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Weather as a Weapon?
Manipulating the Weather

A war of winds and lightning in the future? Researchers say it would be an asset no military power could afford to be without. (AP Photo)

By Michele Norris
ABCNEWS.com
Feb. 17— In one scene from the movie Patton, the general demands of his military chaplain “I want a prayer … a weather prayer. Let’s see if we can’t get God working with us on this thing.” We now live in an age of such advanced technology, that rather than just praying for the weather, it may one day be possible to control it. 
     Consider what might happen on some battlefield of the future where the U.S. military could gain a tactical advantage by changing the weather. There are several ways they might try to do that. One way would be to create rain that turns battlefields into mudbaths in order to immobilize enemy troops and enemies. Another is by triggering lightning storms over airfields to keep hostile aircraft on the ground. Yet another possibility would be to burn through a heavy fog by firing lasers to give U.S. fighter pilots a better view of enemy targets. An Air Force research paper called “Owning the Weather in 2025” predicts that weather modification could reshape battlefields.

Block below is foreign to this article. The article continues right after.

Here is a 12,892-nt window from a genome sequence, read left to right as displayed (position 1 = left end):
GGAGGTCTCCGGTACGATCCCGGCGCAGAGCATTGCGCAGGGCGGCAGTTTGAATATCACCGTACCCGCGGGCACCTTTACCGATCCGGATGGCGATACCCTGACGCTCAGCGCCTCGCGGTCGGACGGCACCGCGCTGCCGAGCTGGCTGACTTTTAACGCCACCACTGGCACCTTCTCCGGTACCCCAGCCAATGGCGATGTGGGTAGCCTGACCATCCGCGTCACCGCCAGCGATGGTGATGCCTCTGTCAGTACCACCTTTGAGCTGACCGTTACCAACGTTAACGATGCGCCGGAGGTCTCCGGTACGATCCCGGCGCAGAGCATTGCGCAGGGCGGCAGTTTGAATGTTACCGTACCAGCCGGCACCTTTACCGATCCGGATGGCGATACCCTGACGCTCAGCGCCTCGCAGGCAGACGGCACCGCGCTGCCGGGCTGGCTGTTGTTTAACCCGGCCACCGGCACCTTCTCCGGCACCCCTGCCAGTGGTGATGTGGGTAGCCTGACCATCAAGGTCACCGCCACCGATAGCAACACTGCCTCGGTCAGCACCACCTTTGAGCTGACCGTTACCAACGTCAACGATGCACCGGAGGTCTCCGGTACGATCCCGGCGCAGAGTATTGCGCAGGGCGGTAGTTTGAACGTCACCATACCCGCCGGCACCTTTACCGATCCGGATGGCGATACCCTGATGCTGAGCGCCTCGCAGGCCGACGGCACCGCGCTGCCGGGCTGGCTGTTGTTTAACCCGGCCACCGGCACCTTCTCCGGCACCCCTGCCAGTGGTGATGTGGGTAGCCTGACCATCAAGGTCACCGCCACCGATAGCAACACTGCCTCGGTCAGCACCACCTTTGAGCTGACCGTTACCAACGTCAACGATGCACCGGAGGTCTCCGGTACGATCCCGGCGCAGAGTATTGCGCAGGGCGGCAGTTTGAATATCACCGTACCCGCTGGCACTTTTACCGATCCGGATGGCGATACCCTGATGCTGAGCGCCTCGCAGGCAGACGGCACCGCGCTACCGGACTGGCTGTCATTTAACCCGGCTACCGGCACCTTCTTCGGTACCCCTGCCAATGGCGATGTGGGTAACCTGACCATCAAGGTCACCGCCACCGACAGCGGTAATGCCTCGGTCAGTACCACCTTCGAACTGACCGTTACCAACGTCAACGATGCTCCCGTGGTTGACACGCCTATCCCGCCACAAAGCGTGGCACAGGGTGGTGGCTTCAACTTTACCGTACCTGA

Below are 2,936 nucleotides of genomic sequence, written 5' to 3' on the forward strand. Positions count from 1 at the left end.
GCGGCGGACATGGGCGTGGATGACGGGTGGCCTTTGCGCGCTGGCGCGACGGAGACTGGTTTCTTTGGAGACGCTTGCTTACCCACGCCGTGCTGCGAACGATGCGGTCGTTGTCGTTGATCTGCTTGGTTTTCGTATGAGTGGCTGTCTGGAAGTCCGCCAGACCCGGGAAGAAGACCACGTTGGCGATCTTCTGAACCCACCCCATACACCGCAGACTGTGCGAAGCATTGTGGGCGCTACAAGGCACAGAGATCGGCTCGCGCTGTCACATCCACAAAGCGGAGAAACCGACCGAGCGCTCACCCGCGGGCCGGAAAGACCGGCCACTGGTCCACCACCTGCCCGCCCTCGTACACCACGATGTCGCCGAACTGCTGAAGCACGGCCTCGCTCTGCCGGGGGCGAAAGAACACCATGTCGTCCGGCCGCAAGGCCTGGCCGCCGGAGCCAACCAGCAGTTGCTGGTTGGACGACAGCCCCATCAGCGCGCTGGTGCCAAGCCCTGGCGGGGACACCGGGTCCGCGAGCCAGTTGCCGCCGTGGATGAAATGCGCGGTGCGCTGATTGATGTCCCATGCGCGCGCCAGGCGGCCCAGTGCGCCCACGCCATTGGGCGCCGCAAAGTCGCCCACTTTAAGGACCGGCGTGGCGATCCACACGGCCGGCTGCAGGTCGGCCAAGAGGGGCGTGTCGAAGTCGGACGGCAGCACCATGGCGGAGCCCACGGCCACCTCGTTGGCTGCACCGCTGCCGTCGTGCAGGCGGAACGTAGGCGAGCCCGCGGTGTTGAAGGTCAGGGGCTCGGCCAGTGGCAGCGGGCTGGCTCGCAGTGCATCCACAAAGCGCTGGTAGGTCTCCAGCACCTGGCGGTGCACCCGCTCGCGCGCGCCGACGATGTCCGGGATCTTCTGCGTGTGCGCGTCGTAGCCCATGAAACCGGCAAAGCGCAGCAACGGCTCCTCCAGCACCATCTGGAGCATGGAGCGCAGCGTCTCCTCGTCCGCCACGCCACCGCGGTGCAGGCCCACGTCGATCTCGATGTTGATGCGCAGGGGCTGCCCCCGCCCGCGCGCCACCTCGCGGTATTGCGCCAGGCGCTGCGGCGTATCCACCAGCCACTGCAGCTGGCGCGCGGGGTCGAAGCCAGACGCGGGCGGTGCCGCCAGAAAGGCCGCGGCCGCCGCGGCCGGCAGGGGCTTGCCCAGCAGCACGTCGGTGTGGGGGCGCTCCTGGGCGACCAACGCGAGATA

Agreement Bars Weather Manipulation
But there is a problem with turning theory into fact. Using weather as a weapon is a clear violation of international agreements. In 1977, the United Nations passed and the U.S. signed, a resolution that prohibits changing the weather for hostile purposes on the grounds that too many civilians could be harmed. So the U.S. military, which once seeded clouds in Vietnam to produce heavy rains along the Ho Chi Minh trail, can now only concentrate on better weather forecasting. “We want to anticipate and exploit the weather, not modify it.” says U.S. Air Force Director of Weather Brig. Gen. Fred Lewis. 
     But that does not mean the research has stopped. In the U.S. and in many other countries, the private sector continues to work on weather modification technology — work that could also be used on the battlefield. And as this research continues on, for example, cloud seeding techniques that produce heavy rain to help farmers in time of drought or laser technology that could clear heavy fog for passenger jets, the military is watching. Armies have never been able to conquer Mother Nature. But if new technology were to make that possible, researchers say it’s a weapon no military power could afford to be without.

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